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I am using urllib2 for loading web-page, my code is:

httpRequest = urllib2.Request("http:/www....com")
pageContent = urllib2.urlopen(httpRequest)
pageContent.readline()

How can I get hold of the socket properties to set TCP_NODELAY?

In normal socket I would be using function:

socket.setsockopt(socket.IPPROTO_TCP, socket.TCP_NODELAY, 1)
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1  
Why do you set it when calling a web server??? –  jgauffin Dec 4 '12 at 9:49
    
I am polling a website at specific time, when some information should be published there. The speed is very important, so setting TCP_NODELAY avoid accumulating small portions of data into bigger portionos before sending packet. –  Andrey Rubliov Dec 4 '12 at 16:32
    
What 'small portions of data'? The HTTP request will almost certainly be flushed by the library in a single send() and sent by TCP as a single packet. And setting TCP_NODELAY at your end doesn't change how the peer sends the response. Not a real question. –  EJP Dec 4 '12 at 20:21
    
extra points for same with requests, a.k.a. python-requests –  qarma Jul 26 '13 at 12:39

3 Answers 3

If you need to access to such low level property on the socket used, you'll have to overload some objects.

First, you'll need to create a subclass of HTTPHandler, that in the standard library do :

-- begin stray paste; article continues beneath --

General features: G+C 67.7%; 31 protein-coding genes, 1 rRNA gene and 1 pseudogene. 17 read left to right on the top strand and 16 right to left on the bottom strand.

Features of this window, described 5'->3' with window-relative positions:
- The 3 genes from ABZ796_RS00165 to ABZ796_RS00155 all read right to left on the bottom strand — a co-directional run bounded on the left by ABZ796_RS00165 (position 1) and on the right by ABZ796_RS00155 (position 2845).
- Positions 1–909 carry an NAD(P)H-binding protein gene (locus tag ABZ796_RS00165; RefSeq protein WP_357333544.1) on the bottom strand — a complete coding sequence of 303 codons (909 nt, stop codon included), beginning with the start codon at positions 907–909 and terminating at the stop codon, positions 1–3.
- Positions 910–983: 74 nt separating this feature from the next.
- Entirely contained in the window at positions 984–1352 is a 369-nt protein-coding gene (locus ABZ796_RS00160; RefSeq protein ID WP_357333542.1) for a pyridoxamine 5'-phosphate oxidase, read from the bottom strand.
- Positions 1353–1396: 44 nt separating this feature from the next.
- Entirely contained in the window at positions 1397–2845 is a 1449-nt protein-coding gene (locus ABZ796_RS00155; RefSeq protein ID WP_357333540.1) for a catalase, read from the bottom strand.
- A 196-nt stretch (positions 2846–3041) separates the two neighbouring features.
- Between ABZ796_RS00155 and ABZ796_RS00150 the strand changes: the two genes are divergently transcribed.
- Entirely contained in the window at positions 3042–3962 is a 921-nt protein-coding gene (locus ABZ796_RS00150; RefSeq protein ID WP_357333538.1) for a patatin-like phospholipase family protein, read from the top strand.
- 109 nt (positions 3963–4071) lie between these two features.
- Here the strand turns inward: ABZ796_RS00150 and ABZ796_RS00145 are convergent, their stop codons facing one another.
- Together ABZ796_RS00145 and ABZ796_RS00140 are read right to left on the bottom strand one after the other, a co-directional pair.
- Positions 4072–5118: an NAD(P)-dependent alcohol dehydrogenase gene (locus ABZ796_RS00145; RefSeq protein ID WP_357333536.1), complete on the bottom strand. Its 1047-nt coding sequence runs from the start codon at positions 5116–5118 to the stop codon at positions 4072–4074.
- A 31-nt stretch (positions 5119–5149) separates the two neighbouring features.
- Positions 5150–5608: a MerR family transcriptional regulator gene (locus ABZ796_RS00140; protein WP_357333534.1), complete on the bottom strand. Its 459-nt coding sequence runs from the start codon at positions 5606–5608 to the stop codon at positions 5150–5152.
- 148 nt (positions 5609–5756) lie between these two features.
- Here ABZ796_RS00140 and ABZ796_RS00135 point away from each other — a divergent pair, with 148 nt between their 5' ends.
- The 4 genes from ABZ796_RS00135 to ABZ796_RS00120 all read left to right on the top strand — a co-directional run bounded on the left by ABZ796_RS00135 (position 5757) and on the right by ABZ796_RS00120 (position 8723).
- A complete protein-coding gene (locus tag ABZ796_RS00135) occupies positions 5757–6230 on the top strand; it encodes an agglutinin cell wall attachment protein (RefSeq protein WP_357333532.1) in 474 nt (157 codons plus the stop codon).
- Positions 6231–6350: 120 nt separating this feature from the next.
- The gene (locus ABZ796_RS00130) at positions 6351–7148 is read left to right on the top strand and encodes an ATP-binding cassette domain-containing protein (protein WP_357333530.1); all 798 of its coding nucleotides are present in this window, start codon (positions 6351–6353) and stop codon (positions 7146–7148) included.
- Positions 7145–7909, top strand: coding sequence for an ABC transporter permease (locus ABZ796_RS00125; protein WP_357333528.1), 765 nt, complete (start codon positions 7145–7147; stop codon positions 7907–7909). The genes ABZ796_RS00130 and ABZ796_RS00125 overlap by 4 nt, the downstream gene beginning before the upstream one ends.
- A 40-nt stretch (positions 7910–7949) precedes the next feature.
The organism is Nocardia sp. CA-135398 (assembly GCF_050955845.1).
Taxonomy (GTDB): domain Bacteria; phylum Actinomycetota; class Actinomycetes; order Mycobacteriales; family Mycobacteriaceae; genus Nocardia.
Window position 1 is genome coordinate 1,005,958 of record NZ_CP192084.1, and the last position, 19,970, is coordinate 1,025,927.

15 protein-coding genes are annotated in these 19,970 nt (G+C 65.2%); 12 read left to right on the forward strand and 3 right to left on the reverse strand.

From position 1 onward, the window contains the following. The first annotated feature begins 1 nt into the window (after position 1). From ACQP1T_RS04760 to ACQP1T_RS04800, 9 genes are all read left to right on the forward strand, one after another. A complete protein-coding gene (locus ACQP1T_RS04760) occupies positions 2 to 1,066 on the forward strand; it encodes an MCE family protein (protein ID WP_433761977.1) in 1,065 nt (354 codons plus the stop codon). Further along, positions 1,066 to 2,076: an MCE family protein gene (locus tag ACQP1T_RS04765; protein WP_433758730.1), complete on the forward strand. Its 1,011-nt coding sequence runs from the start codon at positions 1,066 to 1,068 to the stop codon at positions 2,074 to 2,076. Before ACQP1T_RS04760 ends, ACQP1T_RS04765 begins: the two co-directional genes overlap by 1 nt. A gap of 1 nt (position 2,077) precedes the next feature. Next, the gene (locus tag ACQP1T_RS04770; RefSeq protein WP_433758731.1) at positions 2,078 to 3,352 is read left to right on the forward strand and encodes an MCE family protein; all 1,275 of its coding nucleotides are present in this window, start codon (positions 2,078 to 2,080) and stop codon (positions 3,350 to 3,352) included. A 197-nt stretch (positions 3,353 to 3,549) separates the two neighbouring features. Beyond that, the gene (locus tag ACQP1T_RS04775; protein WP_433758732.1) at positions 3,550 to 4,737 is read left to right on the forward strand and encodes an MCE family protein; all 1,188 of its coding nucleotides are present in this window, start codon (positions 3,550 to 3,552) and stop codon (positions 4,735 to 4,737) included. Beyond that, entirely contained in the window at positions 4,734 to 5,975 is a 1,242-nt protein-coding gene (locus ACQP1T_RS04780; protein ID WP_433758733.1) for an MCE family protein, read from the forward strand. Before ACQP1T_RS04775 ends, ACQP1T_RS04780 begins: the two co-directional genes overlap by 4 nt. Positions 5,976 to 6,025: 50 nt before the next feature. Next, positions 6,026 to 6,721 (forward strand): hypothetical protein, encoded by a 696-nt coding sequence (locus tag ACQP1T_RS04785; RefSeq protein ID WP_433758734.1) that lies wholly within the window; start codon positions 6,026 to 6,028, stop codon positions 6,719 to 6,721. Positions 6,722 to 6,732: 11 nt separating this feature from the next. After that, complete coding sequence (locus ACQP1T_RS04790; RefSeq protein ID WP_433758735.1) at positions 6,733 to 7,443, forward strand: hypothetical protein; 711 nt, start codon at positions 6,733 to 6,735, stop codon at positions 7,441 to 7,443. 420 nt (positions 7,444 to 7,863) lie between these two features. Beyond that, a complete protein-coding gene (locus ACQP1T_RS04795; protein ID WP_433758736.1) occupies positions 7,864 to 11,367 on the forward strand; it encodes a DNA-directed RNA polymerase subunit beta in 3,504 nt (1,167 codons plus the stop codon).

class HTTPHandler(AbstractHTTPHandler):

    def http_open(self, req):
        return self.do_open(httplib.HTTPConnection, req)

    http_request = AbstractHTTPHandler.do_request_

As you can see, it uses a HTTPConnection to open connection... You'll have to override it too ;) to upgrade the connect() method.

Something like this should be a good start :

class LowLevelHTTPConnection(httplib.HTTPConnection):

    def connect(self):
        httplib.HTTPConnection.connect(self)
        self.sock.setsockopt(socket.IPPROTO_TCP, socket.TCP_NODELAY, 1)


class LowLevelHTTPHandler(HTTPHandler):

    def http_open(self, req):
        return self.do_open(LowLevelHTTPConnection, req)

urllib2 is smart enough to allow you to subclass some handler and then use it, the urllib2.build_opener is made for this :

urllib2.install_opener(urllib2.build_opener(LowLevelHTTPHandler)) # tell urllib2 to use your HTTPHandler in replacement of the standard HTTPHandler
httpRequest = urllib2.Request("http:/www....com")
pageContent = urllib2.urlopen(httpRequest)
pageContent.readline()
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nice solid answer! do you perhaps also know to squeeze it into urllib3 and requests? –  qarma Jul 27 '13 at 10:33

for requests, the classes seem to be in request.packages.urllib3; there are 2 classes, HTTPConnection, and HTTPSConnection. They should be monkeypatchable in place at the module top level:

from request.packages.urllib3 import connectionpool

_HTTPConnection = connectionpool.HTTPConnection
_HTTPSConnection = connectionpool.HTTPSConnection

class HTTPConnection(_HTTPConnection):
    def connect(self):
        _HTTPConnection.connect(self)
        self.sock.setsockopt(socket.IPPROTO_TCP, socket.TCP_NODELAY, 1)

class HTTPSConnection(_HTTPSConnection):
    def connect(self):
        _HTTPSConnection.connect(self)
        self.sock.setsockopt(socket.IPPROTO_TCP, socket.TCP_NODELAY, 1)

connectionpool.HTTPConnection = HTTPConnection
connectionpool.HTTPSConnection = HTTPSConnection
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awesome. I've seen this monkey-patching already for server certificate verification and sni. I hope they don't conflict. –  qarma Aug 3 '13 at 15:44

Do you have to use urllib2?

Alternatively, you can use httplib2, which has the TCP_NODELAY option set.

https://code.google.com/p/httplib2/

It adds a dependency to your project, but seems less brittle than monkey patching.

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